'City Hall is broken' sets tone for feisty mayoral debate
A few minutes into Wednesday night’s mayoral debate, candidate Kevin James gestured to his competitors.
“City Hall is broken,” James said. “And they broke it."The former federal prosecutor and talk radio host, who is trailing in fundraising, did not hold back during the first debate of the mayoral race, often putting his opponents -- City Controller Wendy Greuel and council members Jan Perry and Eric Garcetti -- on the defensive.
Their responses on a variety of issues, including how to manage Hollywood’s growth and how to protect the film industry, highlighted their contrasting styles, if not their always-contrasting views.
The debate, sponsored by the Hollywood Chamber of Commerce, took place at the Taglyan Cultural Complex on Vine Street in a ballroom often used for wedding receptions.
When James came out swinging, criticizing city lawmakers for approving zoning changes that will allow denser building in Hollywood despite resistance from some in the community, Garcetti offered a philosophical response.
“We are so good in Los Angeles at saying what we are against, and we are not so good at saying what we are for,” he said.
Garcetti, who represents much of Hollywood, noted that the zoning guidelines had not been updated since 1988, and that more than 100 community meetings had been held on the matter. He called Hollywood "both a place and a metaphor," and took credit for the recent economic revitalization of the neighborhood.
Like Garcetti, Greuel said that jobs would have to be the priority of the next mayor, and like Garcetti, she said the city should offer more incentives to help the film industry.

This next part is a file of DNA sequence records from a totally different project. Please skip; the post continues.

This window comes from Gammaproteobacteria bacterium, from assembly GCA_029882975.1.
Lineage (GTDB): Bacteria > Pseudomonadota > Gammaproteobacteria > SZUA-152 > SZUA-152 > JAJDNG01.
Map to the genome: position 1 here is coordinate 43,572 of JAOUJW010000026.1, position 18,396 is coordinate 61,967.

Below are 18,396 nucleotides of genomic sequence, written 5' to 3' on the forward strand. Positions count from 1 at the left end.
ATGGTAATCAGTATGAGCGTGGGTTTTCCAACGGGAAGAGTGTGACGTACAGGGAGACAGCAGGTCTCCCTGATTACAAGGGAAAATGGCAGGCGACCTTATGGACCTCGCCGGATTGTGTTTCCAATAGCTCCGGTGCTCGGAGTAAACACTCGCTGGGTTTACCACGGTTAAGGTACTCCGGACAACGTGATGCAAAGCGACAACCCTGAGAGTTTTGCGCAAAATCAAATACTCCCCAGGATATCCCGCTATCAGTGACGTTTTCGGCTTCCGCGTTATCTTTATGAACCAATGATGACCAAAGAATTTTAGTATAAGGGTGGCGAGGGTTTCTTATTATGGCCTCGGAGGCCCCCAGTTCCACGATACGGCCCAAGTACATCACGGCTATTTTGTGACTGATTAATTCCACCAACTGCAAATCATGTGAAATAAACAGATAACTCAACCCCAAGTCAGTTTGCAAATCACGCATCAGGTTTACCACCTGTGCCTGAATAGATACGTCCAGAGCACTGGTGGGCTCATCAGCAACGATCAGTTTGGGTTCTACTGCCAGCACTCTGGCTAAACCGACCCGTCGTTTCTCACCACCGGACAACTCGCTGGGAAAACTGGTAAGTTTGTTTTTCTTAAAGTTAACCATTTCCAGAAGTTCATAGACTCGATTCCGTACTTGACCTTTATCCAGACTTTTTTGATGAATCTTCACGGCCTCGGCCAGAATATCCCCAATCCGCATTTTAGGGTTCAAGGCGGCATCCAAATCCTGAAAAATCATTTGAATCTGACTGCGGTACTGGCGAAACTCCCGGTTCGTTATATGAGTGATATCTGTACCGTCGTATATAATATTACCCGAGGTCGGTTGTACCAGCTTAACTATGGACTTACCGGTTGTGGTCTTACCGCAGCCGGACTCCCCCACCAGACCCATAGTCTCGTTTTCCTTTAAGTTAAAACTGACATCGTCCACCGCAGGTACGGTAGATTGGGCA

But she portrayed herself as common-sense, saying the election is about getting back to basics. Taking a swipe at Garcetti, she noted that her ideas "may not sound sexy or slick or even visionary to some."
Greuel stressed her role as controller, where she has scrutinized an array of city activities, from employee fuel consumption to Fire Department response times.
After James pledged to start a hotline where people could report city waste and fraud -- and accused his opponents of doing too little to tamp out misconduct that he said has given Los Angeles “a national reputation for corruption" -- Greuel turned to him with a terse smile.
She told him the controller's office already has such a hotline, and said she has already uncovered $130 million in misspent dollars.
“I’ve peered into the deepest and darkest corners of our city departments,” Greuel said, adding that some of what she has found has been “embarrassing."
Perry seemed to enjoy James' attacks, at one point giving him an encouraging squeeze on the arm.
She took her own swipe at Garcetti when, speaking after him, she said: “If you want a candidate who will give you soft and pretty words, I’m not your candidate."
She reinforced one of James' complaints about high employee costs, saying she regretted her 2007 vote in favor of a new contract with city unions. Budget officials now say that vote gave employees raises the city can't afford.
But she balked when James suggested that lawmakers had approved rate hikes at the Department of Water and Power because they are afraid to stand up to the labor union that represents utility employees.
“Just for the record, my number is not on speed dial for Brian D’Arcy,” she said, alluding to the head of the powerful International Brotherhood of Electrical Workers. “He doesn’t even like me.”
After the speech, Perry noted that Greuel and Garcetti have benefited from spending by IBEW in previous elections.
Greuel and Garcetti are tied in fundraising, with each out-raising Perry about 2 to 1 and James by about 10 to 1, according to the most recent campaign filings.
A fifth candidate, Emanuel Pleitez, was excluded from the debate. He and about a dozen protesters chanted and carried signs on the sidewalk outside.
Debate organizers say Pleitez was not included because he wasn't a declared candidate when the debate was arranged earlier this year.